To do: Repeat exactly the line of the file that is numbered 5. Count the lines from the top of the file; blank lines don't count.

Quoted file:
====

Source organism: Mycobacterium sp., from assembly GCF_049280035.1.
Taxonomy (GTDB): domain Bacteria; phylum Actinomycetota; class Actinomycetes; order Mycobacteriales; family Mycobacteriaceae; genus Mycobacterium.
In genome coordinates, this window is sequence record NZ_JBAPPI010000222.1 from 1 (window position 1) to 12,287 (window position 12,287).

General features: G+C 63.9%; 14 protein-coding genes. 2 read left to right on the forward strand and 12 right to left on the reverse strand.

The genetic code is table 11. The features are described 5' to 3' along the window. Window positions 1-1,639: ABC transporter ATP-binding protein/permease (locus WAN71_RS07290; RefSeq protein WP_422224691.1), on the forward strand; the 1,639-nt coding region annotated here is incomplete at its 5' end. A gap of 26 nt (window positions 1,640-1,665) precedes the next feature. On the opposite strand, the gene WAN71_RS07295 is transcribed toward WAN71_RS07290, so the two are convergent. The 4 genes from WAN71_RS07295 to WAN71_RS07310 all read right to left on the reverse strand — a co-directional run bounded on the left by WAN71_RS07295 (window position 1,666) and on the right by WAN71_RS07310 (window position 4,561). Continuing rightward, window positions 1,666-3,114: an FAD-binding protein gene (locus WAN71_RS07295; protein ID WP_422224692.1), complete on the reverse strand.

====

The genetic code is table 11. The features are described 5' to 3' along the window. Window positions 1-1,639: ABC transporter ATP-binding protein/permease (locus WAN71_RS07290; RefSeq protein WP_422224691.1), on the forward strand; the 1,639-nt coding region annotated here is incomplete at its 5' end. A gap of 26 nt (window positions 1,640-1,665) precedes the next feature. On the opposite strand, the gene WAN71_RS07295 is transcribed toward WAN71_RS07290, so the two are convergent. The 4 genes from WAN71_RS07295 to WAN71_RS07310 all read right to left on the reverse strand — a co-directional run bounded on the left by WAN71_RS07295 (window position 1,666) and on the right by WAN71_RS07310 (window position 4,561). Continuing rightward, window positions 1,666-3,114: an FAD-binding protein gene (locus WAN71_RS07295; protein ID WP_422224692.1), complete on the reverse strand.